The AIA New Jersey Equity in Architecture African American Experience Discussion Series Is Available On-Demand

February 21, 2021

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The AIA New Jersey Equity in Architecture African American Experience Discussion Series Is Available On-Demand

Subscribe to the AIA NJ YouTube Channel to Watch the Series. CLICK HERE TO GO TO YOUTUBE

According to Architectural Record, the 2020 NCARB By the Numbers report, the ninth annual report released by the organization, offers a closer look at demographics and diversity. 

The article by Mirian Sitz notes, “With more detailed demographic information available this year than in the past, the 2020 report showed that fewer than two in five architects are women, and fewer than one in five identifies as a racial or ethnic minority. Women in the profession are more diverse than men at every career stage, with over half who started down the road to licensure in 2019 identifying as a racial or ethnic minority. However, early in the path to licensure, the proportion of Black men starting the experience program exceeds that of Black women, 6 percent to 4 percent. This finding, especially when compared with data from the joint NOMA/NCARB survey conducted earlier this year, suggests “that there may be additional barriers preventing African American women from progressing in the profession,” says the NCARB report.

While NCARB and NOMA will continue to analyze the results of their joint survey—to which some 5,000 professionals replied in full—early results indicate “there is often slight, but widespread, disparity throughout the licensure process and in firm culture,” with women of color and Black professionals particularly affected. 

Two-thirds of African American survey participants reported they could not identify leaders at their firm who are similar to themselves—a sentiment shared by only 26 percent of white respondents—and 40 percent said they have faced or witnessed discrimination in the workplace. Half of all people of color who were surveyed reported that they decided to stop pursuing licensure “while working at an architecture firm”—a proportion 7 percentage points higher than their white counterparts.

Given the disparities in work experiences, NCARB calls the higher level of attrition of people of color “understandable, and potentially preventable,” adding that such findings “highlight the need for culture and systematic shifts throughout the profession.”

In response to the slow increase in architectural professional diversity, new data and comments from academia, AIA New Jersey opened up a panel discussion with key community members to look at the African American experience through six phases along the path to professional practice.  The series has been developed and moderated by AIA New Jersey Women in Architecture Chair Libertad Lauren Harris, Associate AIA, in conjunction with the Equity in Architecture Committee. Ms. Harris prompted an investigation of the past. present and future experiences and encouraged the panelists to suggest strategies to make improvements. This series is available on the AIA NJ YouTube Channel, offered as a free member benefit.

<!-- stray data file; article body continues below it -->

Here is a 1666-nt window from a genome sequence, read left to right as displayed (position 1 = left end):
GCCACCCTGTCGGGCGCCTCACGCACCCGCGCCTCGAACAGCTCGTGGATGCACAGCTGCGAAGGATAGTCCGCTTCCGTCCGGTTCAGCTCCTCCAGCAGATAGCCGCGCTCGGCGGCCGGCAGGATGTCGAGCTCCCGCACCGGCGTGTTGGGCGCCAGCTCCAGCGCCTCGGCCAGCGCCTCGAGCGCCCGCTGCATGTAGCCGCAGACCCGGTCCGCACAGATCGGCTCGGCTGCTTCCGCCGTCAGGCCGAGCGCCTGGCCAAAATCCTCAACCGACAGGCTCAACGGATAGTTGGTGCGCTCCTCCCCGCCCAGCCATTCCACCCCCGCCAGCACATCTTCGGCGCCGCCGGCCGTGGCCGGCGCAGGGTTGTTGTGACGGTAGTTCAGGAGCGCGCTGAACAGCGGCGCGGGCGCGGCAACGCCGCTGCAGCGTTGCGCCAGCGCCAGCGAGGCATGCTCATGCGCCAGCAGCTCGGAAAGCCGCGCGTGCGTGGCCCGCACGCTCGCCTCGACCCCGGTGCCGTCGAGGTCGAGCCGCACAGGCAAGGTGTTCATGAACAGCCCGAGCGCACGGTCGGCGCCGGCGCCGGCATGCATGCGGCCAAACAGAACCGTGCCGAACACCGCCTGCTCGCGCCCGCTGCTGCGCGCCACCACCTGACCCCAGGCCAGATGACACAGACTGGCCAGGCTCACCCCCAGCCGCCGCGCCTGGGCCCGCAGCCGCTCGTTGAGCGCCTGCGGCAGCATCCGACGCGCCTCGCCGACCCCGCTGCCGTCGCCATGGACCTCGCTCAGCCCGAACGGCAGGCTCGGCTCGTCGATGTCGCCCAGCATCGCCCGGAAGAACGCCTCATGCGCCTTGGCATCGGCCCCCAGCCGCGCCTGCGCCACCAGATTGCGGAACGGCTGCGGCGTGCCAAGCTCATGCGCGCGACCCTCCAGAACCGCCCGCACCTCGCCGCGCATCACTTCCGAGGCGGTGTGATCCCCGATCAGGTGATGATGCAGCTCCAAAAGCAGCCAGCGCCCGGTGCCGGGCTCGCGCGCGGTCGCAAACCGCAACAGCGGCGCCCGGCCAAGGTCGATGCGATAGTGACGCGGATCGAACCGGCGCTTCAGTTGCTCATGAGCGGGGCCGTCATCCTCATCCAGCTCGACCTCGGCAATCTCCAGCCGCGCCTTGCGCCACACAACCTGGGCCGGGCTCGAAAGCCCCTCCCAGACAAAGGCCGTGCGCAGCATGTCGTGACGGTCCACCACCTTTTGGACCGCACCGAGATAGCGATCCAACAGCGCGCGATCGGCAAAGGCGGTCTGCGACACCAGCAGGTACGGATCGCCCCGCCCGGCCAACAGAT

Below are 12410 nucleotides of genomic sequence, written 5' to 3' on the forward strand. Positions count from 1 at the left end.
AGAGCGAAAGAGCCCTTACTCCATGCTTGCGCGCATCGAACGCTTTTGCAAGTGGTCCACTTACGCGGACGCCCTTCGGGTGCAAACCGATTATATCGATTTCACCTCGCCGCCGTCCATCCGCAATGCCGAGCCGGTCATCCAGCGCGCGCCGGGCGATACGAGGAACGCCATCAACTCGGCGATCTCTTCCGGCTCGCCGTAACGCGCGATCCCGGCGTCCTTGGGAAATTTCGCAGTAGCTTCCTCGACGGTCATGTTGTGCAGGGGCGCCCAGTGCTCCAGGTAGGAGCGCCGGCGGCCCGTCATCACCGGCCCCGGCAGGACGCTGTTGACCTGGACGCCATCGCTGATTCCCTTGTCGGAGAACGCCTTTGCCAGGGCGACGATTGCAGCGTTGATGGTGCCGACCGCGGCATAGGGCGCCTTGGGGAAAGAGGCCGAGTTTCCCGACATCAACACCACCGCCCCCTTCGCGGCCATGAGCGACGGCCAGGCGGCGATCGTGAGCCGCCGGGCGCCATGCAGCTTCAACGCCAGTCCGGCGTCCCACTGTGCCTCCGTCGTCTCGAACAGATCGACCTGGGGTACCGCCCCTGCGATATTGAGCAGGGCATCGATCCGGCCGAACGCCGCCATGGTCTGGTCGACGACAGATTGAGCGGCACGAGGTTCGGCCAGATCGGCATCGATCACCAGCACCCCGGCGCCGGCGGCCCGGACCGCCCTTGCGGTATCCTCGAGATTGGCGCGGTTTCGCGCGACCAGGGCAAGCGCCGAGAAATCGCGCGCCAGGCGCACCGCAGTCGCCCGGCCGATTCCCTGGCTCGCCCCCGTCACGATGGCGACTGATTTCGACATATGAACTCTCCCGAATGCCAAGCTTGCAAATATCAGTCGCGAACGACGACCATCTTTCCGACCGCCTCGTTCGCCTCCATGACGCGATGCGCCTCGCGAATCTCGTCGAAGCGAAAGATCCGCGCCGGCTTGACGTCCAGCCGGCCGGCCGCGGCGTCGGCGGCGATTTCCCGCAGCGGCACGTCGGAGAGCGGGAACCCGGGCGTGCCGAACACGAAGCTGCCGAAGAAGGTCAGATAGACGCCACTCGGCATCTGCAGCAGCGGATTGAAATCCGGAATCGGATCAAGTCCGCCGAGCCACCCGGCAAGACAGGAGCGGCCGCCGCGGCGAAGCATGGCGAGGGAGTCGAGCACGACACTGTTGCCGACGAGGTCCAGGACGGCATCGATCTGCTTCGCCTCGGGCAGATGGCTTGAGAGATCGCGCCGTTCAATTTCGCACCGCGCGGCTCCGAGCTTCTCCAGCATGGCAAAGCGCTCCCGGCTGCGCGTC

AIA NJ African American Experience Vol 1 Equity in Early Ed: If We Can See It, We Can Achieve It

AIA NJ African American Experience Vol 2 Equity in Architecture Education: Removing Roadblocks

AIA NJ African American Experience Vol 3 Equity in Apprenticeship:  AXP/IDP/Interns

AIA NJ African American Exp Vol 4 Equity in Testing: What the ARE can learn from LSAT & Barbri

AIA NJ African Amer Exp Vol 5: Equity in Licensing: Discussion on the Current Process to Licensure

AIA NJ African American Experience Vol 6 Equity in Architecture: The Future of the Profession

Stacey Ruhle Kliesch, AIA Equity in Architecture Chair said, “The committee was so pleased with Lauren being able to quickly pull this program together for AIA NJ. Our committee has been cranking out free, member benefit, CEU content with over 30 hours of programming in the last 24 months. This series was a powerhouse addition to that with 20 respected experts sharing insightful past experiences and visionary goals for the profession. We are proud to lead this conversation and optimistic for a more equitable future by putting these ideas into action. We hope that by making them available to all through our YouTube channel the saturation will be vast.”


The links, below, take you to documents referenced in the discussions. 

Monica Ponce de Leon on the Future of Architecture by Antonio Pacheco for Archinect

Hearing the Call for Structural Change by Monica Ponce de Leon

Life of an Architect – Costs Associated with Becoming an Architect 

Lynne Dearborn and Michael Monti: The Drawbacks of an Accredited Four-Year Degree

NCARB By The Numbers 2019

NCARB By The Numbers 2020

Does the Road to Architecture Impede Diversity in the Profession by James S. Russell, FAIA for Architectural Record

The ARE Series Tracking Costs by Razan Altraifi

Understanding your AXP Supervisor Role by NCARB

Prepare for ARE 5.0

Architect Licensing Needs a Gut Rehab – WSJ

The AIA Establishes a Commission on Equity in Architecture by Wanda Lau for Archinect

To Be or Not To Be…. Licensed by Hope Reeves for Dwell

Architect Licensing Needs a Gut Rehab by Frank J. Mruk III for The Wall Street Journal

Where are all the Female Architects by Allison Arieff for The New York Times

The Sherman Antitrust Act and the Profession of Architecture by


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